...the book is presented as a tragedy ... [that] people who indulge in these vices are not tolerated by decent people; they are not received in society and they are ostracized. There is not a single word from beginning to end of this book which suggests that anyone with these tendencies is in the least blameworthy ... all characters in this book who indulge in these vices are presented to us as attractive people and put forward for our admiration; and those who object to these vices are sneered at in the book as prejudiced, foolish, and cruel!
Since the book sympathized with rather than condemned these characters, Biron stated that The Well did indeed corrupt. Cape and Hall had lost their battle in Britain, and the topic of sexual inversion would remain a taboo in British culture.
The Well Comes to America
Across the Atlantic, the news of The Well had spread to publishers in the United States, many of whom were eager to buy the rights to the book. After The Well had been unofficially labeled “obscene” by the British home secretary, a New York City publisher, Alfred A. Knopf, expressed interest in buying the rights to the book to be produced in America. Yet, due to the legal and public relations battle associated with the story, Knopf eventually withdrew.
By November 1928, Pascal “Pat” Covici and Donald Friede — who had created their own publishing firm just five months prior — scraped together the money to buy the rights to Hall’s novel. Despite both men having experience handling sensitive material within the publishing industry, they hired Morris Ernst to assist with legal issues against the New York Society for the Suppression of Vice (NYSSV), which dedicated itself to supervising public morality. Prior to taking on The Well, Ernst had practiced law for 13 years and had recently defended similar charges of obscenity in literature.
In preparation for his defense, Ernst researched the themes in sexology that Hall drew inspiration from. It was significant to Ernst to distinguish between sexual inversion, which pertained to a person’s gender role, and homosexuality, which focuses on a person’s sexual desire. Ernst chose to separate the two concepts by categorizing inverts, like the character of Stephen Gordon, as “thwarted in life” or “not fully developed” as opposed to “homosexual," which he categorized as an involuntary condition rather than a choice.
Ernst took his case a step further by comparing the language of The Well to the language of Mademoiselle de Maupin, a novel by the French author Théophile Gautier, which was taken to trial in 1922 for its depiction of a lesbian prostitute, yet was deemed appropriate — a major loss for the NYSSV. Ernst compared the explicit language presented in Mademoiselle to the more discreet language in The Well, noting that Hall’s book was considerably better written and held important social significance. Countering claims that the novel was a corrupting influence, Ernst noted that the book was not only sold at a higher price than the average novel — five dollars compared to the typical two dollars and fifty cents, making it more difficult for the middle class to afford it — but that it was “a lengthy, closely printed book without illustrations,” and believed that those of vulnerable moral character, who would be easily corrupted, would be less likely to pick up a copy.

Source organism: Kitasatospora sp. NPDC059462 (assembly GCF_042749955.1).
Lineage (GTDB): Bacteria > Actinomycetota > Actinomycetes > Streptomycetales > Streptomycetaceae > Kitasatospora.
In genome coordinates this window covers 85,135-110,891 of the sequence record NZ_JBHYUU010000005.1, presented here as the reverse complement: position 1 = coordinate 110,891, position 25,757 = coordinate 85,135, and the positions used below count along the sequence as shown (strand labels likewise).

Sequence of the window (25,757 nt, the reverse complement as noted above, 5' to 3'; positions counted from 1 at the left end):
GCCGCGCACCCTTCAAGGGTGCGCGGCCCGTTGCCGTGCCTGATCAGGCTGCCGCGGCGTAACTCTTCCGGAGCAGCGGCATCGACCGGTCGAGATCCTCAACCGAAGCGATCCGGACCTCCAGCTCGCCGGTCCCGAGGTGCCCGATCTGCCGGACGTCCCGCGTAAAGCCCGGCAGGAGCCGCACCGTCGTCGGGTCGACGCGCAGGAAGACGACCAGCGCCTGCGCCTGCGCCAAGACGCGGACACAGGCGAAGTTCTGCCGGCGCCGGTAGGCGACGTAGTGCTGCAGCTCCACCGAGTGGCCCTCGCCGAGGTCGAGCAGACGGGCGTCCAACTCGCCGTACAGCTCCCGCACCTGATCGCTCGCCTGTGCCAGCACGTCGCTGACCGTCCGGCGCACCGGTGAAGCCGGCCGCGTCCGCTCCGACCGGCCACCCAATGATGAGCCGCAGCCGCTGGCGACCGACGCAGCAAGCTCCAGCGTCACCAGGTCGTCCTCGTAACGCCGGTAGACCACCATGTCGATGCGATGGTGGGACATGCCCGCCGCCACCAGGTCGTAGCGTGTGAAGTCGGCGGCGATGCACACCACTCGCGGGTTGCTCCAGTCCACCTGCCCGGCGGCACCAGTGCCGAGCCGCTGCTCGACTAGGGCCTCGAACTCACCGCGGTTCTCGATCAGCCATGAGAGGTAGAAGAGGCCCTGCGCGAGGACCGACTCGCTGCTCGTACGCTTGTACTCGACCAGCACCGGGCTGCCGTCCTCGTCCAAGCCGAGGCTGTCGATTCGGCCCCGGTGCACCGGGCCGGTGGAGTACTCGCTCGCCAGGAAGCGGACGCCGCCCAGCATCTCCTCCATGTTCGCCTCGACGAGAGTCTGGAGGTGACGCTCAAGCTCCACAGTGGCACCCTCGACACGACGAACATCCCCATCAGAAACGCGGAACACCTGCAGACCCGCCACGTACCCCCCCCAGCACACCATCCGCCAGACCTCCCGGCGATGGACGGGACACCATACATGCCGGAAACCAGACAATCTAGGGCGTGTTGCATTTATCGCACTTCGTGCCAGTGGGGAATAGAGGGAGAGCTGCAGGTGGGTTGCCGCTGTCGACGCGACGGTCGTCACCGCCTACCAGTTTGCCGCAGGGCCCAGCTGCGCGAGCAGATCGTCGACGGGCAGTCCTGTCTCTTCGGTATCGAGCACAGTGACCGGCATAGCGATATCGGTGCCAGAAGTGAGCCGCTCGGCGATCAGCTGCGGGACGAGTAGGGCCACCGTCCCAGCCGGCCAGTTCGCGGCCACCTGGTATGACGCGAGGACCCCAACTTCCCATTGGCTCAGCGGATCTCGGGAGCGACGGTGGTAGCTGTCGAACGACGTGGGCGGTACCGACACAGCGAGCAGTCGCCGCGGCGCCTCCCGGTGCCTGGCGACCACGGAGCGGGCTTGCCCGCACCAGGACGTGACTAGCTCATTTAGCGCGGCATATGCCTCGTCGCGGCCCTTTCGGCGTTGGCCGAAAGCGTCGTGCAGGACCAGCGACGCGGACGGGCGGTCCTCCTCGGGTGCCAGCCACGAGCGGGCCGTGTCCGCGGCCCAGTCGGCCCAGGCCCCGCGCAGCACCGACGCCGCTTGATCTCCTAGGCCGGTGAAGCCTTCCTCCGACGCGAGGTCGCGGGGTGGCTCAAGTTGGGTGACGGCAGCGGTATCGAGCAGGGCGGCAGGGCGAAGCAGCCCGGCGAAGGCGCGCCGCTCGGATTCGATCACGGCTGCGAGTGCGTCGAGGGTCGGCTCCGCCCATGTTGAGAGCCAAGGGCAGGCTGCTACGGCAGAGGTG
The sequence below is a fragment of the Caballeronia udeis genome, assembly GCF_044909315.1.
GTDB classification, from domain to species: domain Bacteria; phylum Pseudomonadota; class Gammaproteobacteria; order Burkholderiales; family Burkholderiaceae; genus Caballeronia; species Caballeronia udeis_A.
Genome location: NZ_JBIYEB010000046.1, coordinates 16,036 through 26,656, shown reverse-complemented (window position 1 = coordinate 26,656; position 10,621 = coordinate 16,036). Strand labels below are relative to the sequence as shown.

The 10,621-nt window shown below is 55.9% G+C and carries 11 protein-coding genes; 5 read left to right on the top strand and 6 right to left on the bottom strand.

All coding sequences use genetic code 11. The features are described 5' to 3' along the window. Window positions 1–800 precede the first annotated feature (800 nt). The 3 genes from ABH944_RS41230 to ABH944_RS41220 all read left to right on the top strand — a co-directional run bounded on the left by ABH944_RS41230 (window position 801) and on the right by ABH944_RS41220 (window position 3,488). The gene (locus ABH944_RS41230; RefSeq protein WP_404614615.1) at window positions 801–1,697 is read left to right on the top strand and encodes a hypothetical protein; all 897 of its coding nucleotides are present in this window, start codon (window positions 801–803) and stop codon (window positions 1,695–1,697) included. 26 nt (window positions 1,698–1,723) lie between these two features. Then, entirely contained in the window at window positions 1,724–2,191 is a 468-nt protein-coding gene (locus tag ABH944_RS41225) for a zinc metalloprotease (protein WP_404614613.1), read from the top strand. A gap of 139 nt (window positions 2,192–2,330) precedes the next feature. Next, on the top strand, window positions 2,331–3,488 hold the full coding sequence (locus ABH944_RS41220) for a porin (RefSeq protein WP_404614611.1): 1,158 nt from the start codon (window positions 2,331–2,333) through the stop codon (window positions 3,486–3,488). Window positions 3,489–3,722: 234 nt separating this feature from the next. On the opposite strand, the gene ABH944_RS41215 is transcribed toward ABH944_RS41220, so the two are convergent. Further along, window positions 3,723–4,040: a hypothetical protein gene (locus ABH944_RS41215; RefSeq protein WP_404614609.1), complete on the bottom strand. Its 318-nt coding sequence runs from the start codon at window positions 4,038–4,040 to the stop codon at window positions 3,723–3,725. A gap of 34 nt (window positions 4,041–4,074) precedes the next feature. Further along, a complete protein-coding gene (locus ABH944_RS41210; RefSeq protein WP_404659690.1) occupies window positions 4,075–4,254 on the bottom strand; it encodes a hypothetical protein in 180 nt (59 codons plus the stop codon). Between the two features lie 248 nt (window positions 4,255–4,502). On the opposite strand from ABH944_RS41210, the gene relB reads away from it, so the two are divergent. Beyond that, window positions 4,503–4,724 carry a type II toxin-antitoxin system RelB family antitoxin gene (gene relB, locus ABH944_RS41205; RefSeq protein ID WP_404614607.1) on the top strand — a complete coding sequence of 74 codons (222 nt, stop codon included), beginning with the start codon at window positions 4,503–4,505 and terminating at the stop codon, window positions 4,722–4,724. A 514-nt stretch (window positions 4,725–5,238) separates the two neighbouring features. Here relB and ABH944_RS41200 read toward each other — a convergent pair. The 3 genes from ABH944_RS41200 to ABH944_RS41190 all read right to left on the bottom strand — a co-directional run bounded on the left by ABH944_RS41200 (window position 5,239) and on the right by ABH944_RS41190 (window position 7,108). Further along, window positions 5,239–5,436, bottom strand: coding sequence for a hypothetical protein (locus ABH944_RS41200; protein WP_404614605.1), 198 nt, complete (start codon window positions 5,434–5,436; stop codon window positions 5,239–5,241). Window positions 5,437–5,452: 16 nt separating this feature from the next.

On April 19, 1929, the Court of Special Sessions in New York City declared that The Well was not obscene. The court agreed that “the book in question deals with a delicate social problem, which, in itself, cannot be said to be in violation of the law unless it is written in such a manner as to make it obscene. …”
That same year, in honor of the court’s decision, Covici-Friede published a special deluxe limited “victory edition” of the book, a two-volume copy, printed with Ernst’s summary of the trial, and Hall’s autograph. And this is the very same special edition of The Well that Mike shared with appraiser Catherine Williamson at the San Diego ROADSHOW in May 2018. Number 43 out of only 225 copies published, as Williamson pointed out, with Hall's signature on the slip case.
Noting that the volume would likely sell at auction for $1,000 to $1,500 today, she called it "a landmark book in gay and lesbian modern literature of the 20th century."
To learn more about Radclyffe Hall and The Well's journey towards universal publication, visit:
Defending The Well of Loneliness
A behind the scenes look at the controversy surrounding the publication of The Well of Loneliness.
November 9, 1928: The Trial of Radclyffe Hall and Virginia Woolf's Exquisite Case for Freedom of Speech
A depiction of Virginia Woolf's efforts to defend The Well of Loneliness.
Banned Books Week: The Well of Loneliness by Radclyffe Hall
Summary of the novel's fight in both the British and American court systems.
"I Made Up My Mind to Get It": The American Trial of The Well of Loneliness, New York City, 1928-29
From the "Journal of the History of Sexuality," an in-depth look at The Well's trail in America written by Leslie A. Taylor.
Unfolding the Court Case That Banned a 1920s Lesbian Novel
Listen to a podcast that explains the reasoning behind the British court's decision to label the book "obscene."